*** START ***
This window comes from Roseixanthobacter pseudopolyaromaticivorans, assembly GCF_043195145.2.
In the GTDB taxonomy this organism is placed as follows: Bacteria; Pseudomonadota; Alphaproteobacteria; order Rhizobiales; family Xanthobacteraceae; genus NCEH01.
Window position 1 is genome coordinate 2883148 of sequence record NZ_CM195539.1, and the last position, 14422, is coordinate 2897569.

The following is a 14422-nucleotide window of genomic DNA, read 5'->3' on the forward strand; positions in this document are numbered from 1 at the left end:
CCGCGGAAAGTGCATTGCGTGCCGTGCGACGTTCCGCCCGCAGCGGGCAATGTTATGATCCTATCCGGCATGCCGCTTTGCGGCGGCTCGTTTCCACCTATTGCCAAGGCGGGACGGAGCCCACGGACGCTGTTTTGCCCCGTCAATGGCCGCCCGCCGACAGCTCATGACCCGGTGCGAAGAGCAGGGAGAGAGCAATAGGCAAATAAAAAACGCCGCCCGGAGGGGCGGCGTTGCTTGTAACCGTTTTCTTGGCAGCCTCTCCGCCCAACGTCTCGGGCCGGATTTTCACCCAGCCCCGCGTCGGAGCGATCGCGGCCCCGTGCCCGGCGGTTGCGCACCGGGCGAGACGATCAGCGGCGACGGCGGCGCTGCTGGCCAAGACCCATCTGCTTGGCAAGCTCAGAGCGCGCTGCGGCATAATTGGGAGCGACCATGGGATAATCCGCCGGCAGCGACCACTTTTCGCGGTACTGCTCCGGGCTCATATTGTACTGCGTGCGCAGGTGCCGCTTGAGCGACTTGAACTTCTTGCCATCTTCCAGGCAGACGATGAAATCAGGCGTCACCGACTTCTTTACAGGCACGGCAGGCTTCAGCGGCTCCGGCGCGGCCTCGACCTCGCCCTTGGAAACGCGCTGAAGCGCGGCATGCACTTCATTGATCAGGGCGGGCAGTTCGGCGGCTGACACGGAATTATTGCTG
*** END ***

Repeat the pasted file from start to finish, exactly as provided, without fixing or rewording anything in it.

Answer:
This window comes from Roseixanthobacter pseudopolyaromaticivorans, assembly GCF_043195145.2.
In the GTDB taxonomy this organism is placed as follows: Bacteria; Pseudomonadota; Alphaproteobacteria; order Rhizobiales; family Xanthobacteraceae; genus NCEH01.
Window position 1 is genome coordinate 2883148 of sequence record NZ_CM195539.1, and the last position, 14422, is coordinate 2897569.

The following is a 14422-nucleotide window of genomic DNA, read 5'->3' on the forward strand; positions in this document are numbered from 1 at the left end:
CCGCGGAAAGTGCATTGCGTGCCGTGCGACGTTCCGCCCGCAGCGGGCAATGTTATGATCCTATCCGGCATGCCGCTTTGCGGCGGCTCGTTTCCACCTATTGCCAAGGCGGGACGGAGCCCACGGACGCTGTTTTGCCCCGTCAATGGCCGCCCGCCGACAGCTCATGACCCGGTGCGAAGAGCAGGGAGAGAGCAATAGGCAAATAAAAAACGCCGCCCGGAGGGGCGGCGTTGCTTGTAACCGTTTTCTTGGCAGCCTCTCCGCCCAACGTCTCGGGCCGGATTTTCACCCAGCCCCGCGTCGGAGCGATCGCGGCCCCGTGCCCGGCGGTTGCGCACCGGGCGAGACGATCAGCGGCGACGGCGGCGCTGCTGGCCAAGACCCATCTGCTTGGCAAGCTCAGAGCGCGCTGCGGCATAATTGGGAGCGACCATGGGATAATCCGCCGGCAGCGACCACTTTTCGCGGTACTGCTCCGGGCTCATATTGTACTGCGTGCGCAGGTGCCGCTTGAGCGACTTGAACTTCTTGCCATCTTCCAGGCAGACGATGAAATCAGGCGTCACCGACTTCTTTACAGGCACGGCAGGCTTCAGCGGCTCCGGCGCGGCCTCGACCTCGCCCTTGGAAACGCGCTGAAGCGCGGCATGCACTTCATTGATCAGGGCGGGCAGTTCGGCGGCTGACACGGAATTATTGCTG